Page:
It’s no surprise that community banks have been financial first responders during the coronavirus pandemic. Their mission, vision and commitment to community is well-known, but research reveals the true extent of their impact.
In its “Banking Consolidation Is Impeding Aid to Small Businesses” report, the Institute for Local Self-Reliance found that nearly three times as many Paycheck Protection Program loans were made per capita in the 10 states with the most community banks per capita. For example, banks in North Dakota—where community banks account for 80 percent of the market—issued more than 11,000 PPP loans, or 1,444 loans per 100,000 people, during the first round of funding alone.
The same lion’s share loan effort holds true in Wyoming, where community banks issued 1,316 loans for every 100,000 people, and in Maine, where community banks issued 1,115 per 100,000, during the first round of PPP. Contrast that with Arizona, which issued only 265 loans per 100,000, and has the fewest community banks per capita of any state.
What does this mean? In short, when there is a geographically stronger presence of community banks, more small businesses receive funds. In fact, the report concludes, “states with a robust community banking sector will likely suffer fewer small business losses and less economic damage” due to COVID-19.
The Small Business Administration and the Treasury Department also found that 82.4 percent of PPP lenders have less than $1 billion in assets, reiterating the impact smaller lenders have serving the nation’s small businesses.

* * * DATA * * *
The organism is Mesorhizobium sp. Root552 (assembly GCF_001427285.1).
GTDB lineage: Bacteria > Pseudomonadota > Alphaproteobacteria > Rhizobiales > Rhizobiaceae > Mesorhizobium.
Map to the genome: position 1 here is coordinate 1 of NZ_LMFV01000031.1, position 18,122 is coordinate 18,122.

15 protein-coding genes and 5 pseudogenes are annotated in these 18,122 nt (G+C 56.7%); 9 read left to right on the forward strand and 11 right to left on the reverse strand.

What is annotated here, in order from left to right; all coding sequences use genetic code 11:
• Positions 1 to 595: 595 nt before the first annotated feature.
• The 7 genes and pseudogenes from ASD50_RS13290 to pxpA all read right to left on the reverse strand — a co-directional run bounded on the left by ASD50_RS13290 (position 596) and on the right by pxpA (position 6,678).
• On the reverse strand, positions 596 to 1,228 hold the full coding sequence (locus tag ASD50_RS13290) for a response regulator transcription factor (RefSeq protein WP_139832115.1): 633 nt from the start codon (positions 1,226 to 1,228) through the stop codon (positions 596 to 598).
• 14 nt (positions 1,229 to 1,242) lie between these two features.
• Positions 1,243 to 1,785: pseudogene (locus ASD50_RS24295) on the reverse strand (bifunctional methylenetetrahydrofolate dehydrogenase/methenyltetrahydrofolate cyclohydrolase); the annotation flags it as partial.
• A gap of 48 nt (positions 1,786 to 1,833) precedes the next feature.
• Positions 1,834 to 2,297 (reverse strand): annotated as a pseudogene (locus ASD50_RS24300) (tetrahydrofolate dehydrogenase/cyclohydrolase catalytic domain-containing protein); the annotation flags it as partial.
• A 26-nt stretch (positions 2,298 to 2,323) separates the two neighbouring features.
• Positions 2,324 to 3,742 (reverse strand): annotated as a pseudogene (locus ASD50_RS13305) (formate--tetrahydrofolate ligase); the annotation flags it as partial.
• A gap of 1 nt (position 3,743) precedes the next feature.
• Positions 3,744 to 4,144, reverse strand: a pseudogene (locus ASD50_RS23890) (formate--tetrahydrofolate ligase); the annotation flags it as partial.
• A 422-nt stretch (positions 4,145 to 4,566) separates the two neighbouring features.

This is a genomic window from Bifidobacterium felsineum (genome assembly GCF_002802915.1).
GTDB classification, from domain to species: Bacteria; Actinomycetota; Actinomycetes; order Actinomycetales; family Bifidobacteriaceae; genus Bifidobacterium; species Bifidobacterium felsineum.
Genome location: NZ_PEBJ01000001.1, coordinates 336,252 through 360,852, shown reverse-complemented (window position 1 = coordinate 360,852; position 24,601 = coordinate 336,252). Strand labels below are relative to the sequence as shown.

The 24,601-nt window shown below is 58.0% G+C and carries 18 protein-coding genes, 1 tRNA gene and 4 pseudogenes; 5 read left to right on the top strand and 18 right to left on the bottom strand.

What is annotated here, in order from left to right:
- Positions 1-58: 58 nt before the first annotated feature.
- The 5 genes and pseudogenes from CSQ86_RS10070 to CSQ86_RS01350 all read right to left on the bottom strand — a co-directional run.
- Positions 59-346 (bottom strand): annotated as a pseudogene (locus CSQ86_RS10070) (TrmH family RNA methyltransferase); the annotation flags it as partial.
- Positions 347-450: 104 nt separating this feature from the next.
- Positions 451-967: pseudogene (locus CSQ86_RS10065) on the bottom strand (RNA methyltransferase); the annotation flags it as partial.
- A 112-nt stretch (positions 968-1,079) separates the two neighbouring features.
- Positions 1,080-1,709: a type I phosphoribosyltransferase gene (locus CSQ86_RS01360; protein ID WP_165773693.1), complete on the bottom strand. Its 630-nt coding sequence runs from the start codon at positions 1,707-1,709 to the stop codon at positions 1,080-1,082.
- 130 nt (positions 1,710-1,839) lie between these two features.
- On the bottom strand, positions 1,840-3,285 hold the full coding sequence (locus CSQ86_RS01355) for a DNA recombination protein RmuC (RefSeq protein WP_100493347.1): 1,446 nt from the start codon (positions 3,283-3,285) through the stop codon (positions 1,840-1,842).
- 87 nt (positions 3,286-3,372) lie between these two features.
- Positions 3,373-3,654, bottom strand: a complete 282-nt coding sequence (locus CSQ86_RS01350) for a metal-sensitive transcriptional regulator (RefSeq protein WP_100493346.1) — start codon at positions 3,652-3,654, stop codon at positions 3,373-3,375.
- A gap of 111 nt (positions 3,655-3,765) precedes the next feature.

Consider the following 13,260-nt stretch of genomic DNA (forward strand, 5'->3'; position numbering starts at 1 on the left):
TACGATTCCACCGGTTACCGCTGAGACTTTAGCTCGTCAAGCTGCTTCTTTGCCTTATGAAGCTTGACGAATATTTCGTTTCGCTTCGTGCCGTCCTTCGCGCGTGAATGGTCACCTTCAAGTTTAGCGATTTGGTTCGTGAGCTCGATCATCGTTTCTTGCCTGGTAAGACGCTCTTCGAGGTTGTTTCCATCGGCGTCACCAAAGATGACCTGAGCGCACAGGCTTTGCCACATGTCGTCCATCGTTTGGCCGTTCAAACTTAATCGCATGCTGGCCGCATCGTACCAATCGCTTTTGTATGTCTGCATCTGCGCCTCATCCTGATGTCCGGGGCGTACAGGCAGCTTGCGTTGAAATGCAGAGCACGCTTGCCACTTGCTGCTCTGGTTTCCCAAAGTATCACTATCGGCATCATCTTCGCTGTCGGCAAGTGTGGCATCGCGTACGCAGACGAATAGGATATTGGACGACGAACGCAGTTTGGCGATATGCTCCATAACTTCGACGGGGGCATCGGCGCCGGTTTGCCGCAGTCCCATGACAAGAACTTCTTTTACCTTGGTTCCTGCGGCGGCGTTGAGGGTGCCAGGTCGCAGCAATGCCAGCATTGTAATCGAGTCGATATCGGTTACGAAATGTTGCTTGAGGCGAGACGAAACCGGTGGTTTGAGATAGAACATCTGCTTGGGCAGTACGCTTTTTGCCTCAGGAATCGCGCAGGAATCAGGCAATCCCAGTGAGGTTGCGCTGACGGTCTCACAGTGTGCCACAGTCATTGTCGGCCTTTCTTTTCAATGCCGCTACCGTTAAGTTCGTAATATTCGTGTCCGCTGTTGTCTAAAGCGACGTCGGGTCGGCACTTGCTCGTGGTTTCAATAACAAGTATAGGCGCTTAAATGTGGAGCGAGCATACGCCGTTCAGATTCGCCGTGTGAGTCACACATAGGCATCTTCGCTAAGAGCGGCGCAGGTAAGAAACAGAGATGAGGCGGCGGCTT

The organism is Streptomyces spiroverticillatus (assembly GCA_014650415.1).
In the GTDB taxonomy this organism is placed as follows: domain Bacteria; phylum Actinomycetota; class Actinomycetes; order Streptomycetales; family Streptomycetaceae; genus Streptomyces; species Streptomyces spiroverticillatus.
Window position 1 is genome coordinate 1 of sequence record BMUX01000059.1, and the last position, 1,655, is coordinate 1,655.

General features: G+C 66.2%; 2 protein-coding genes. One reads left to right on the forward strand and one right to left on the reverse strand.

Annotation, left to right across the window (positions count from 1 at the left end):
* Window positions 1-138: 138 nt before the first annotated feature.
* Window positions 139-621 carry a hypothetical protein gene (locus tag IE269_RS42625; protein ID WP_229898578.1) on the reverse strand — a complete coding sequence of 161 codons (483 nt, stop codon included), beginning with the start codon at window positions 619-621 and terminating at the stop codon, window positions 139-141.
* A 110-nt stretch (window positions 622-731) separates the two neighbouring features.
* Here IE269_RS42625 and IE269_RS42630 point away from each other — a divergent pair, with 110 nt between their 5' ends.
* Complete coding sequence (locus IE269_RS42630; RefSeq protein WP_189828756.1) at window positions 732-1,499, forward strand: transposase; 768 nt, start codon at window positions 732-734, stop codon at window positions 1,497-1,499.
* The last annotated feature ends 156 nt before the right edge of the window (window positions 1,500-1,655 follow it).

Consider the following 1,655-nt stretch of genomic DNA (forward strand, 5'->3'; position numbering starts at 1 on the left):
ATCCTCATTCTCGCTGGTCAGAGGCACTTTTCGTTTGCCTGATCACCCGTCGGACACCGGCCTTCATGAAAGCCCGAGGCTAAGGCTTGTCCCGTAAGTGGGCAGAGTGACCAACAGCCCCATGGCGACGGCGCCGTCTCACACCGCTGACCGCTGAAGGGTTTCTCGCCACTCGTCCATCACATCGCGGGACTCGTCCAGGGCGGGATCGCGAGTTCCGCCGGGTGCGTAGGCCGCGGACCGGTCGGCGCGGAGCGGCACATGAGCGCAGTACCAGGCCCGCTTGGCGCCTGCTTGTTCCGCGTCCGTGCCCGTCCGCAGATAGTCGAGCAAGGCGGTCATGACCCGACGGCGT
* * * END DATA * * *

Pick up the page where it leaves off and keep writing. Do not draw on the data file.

That’s why, as The Wall Street Journal reported in May, businesses like Beaver’s Cafe in Minto, North Dakota, benefit from a community bank presence. The café’s owner, Steve Novak, told the Journal that he would be closed if it weren’t for a community bank alerting him to the availability of PPP funds. “Normally you’ve got to fight tooth-and-nail with a banker to get any money," he said. "These guys came to me.”
This supportive nature extends deeper into communities where resources have been historically limited: underserved and minority communities. Today, community banks have a presence in 88 percent of majority-minority communities and 97 percent of low-income designated counties. In addition, they have been steadily increasing their presence and reach, growing 10 percent in minority communities between 2018 and 2019.
Looking strictly at lending, community banks lend between $40 million and $50 million per quarter to minority business owners. For PPP, a recent survey of ICBA-member banks found that institutions under $1 billion comprised 96 percent of loans to minority small businesses.
This occurs predominantly because community banks subscribe to the philosophy that helping the community as a whole grow and prosper strengthens all who are a part of it.
This is showcased by the actions of community banks nationwide, including $671 million-asset Uwharrie Bank in Albemarle, N.C., which reached out to assist minority-owned businesses in Charlotte’s Historic West End obtain PPP loans. “If we can help them survive to get through this process, then our whole community will be better off,” President David Beaver told Charlotte NBC affiliate station, WCNC.
That statement may sum up the spirit of community bankers best: helpful perseverance. As the leaders in responding to the economic fallout of COVID-19, responsible for two-thirds of PPP loans, let's keep up the forward momentum. ICBA and 42 state community banking associations issued specific recommendations for the next economic stimulus package. Use our Be Heard grassroots action center to recommend additional reforms that will foster our nation's continued economic recovery to ensure your customers and community continue to thrive, amid and despite any challenges that arise.
Rebeca Romero Rainey is ICBA President and CEO.